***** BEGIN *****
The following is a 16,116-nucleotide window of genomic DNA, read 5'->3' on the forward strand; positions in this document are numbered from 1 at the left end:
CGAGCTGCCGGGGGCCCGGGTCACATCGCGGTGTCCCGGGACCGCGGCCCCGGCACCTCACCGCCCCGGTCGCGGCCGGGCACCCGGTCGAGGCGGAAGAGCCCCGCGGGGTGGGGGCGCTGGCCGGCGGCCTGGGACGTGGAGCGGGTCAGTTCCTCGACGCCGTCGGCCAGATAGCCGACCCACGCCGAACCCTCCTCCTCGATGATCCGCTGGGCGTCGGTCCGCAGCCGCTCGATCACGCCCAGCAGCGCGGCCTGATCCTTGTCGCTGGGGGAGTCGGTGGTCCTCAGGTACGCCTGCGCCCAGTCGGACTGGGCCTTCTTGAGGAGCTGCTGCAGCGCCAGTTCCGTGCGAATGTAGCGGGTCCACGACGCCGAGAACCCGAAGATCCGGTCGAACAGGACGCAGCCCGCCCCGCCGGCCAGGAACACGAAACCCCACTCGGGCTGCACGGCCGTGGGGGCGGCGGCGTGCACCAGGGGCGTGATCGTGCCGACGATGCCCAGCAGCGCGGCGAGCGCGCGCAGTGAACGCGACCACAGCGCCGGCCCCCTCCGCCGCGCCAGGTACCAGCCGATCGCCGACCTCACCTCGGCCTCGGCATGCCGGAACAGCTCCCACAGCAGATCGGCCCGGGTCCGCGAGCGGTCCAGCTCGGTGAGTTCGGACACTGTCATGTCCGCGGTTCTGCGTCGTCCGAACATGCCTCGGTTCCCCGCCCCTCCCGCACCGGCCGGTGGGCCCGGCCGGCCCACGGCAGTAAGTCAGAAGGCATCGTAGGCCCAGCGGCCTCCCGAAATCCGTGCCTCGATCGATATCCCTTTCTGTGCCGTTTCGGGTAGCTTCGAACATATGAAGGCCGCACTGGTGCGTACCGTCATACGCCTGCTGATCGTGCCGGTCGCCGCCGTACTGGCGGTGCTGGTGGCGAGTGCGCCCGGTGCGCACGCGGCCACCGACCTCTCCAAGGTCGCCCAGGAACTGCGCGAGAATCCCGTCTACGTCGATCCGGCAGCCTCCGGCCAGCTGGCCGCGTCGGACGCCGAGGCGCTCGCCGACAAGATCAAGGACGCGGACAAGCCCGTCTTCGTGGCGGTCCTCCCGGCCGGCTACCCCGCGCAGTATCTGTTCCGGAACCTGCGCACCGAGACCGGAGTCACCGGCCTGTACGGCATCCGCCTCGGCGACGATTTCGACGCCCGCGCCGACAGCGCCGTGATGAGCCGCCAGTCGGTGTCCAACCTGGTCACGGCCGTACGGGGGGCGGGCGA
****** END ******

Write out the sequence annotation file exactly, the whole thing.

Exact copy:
The following is a 16,116-nucleotide window of genomic DNA, read 5'->3' on the forward strand; positions in this document are numbered from 1 at the left end:
CGAGCTGCCGGGGGCCCGGGTCACATCGCGGTGTCCCGGGACCGCGGCCCCGGCACCTCACCGCCCCGGTCGCGGCCGGGCACCCGGTCGAGGCGGAAGAGCCCCGCGGGGTGGGGGCGCTGGCCGGCGGCCTGGGACGTGGAGCGGGTCAGTTCCTCGACGCCGTCGGCCAGATAGCCGACCCACGCCGAACCCTCCTCCTCGATGATCCGCTGGGCGTCGGTCCGCAGCCGCTCGATCACGCCCAGCAGCGCGGCCTGATCCTTGTCGCTGGGGGAGTCGGTGGTCCTCAGGTACGCCTGCGCCCAGTCGGACTGGGCCTTCTTGAGGAGCTGCTGCAGCGCCAGTTCCGTGCGAATGTAGCGGGTCCACGACGCCGAGAACCCGAAGATCCGGTCGAACAGGACGCAGCCCGCCCCGCCGGCCAGGAACACGAAACCCCACTCGGGCTGCACGGCCGTGGGGGCGGCGGCGTGCACCAGGGGCGTGATCGTGCCGACGATGCCCAGCAGCGCGGCGAGCGCGCGCAGTGAACGCGACCACAGCGCCGGCCCCCTCCGCCGCGCCAGGTACCAGCCGATCGCCGACCTCACCTCGGCCTCGGCATGCCGGAACAGCTCCCACAGCAGATCGGCCCGGGTCCGCGAGCGGTCCAGCTCGGTGAGTTCGGACACTGTCATGTCCGCGGTTCTGCGTCGTCCGAACATGCCTCGGTTCCCCGCCCCTCCCGCACCGGCCGGTGGGCCCGGCCGGCCCACGGCAGTAAGTCAGAAGGCATCGTAGGCCCAGCGGCCTCCCGAAATCCGTGCCTCGATCGATATCCCTTTCTGTGCCGTTTCGGGTAGCTTCGAACATATGAAGGCCGCACTGGTGCGTACCGTCATACGCCTGCTGATCGTGCCGGTCGCCGCCGTACTGGCGGTGCTGGTGGCGAGTGCGCCCGGTGCGCACGCGGCCACCGACCTCTCCAAGGTCGCCCAGGAACTGCGCGAGAATCCCGTCTACGTCGATCCGGCAGCCTCCGGCCAGCTGGCCGCGTCGGACGCCGAGGCGCTCGCCGACAAGATCAAGGACGCGGACAAGCCCGTCTTCGTGGCGGTCCTCCCGGCCGGCTACCCCGCGCAGTATCTGTTCCGGAACCTGCGCACCGAGACCGGAGTCACCGGCCTGTACGGCATCCGCCTCGGCGACGATTTCGACGCCCGCGCCGACAGCGCCGTGATGAGCCGCCAGTCGGTGTCCAACCTGGTCACGGCCGTACGGGGGGCGGGCGA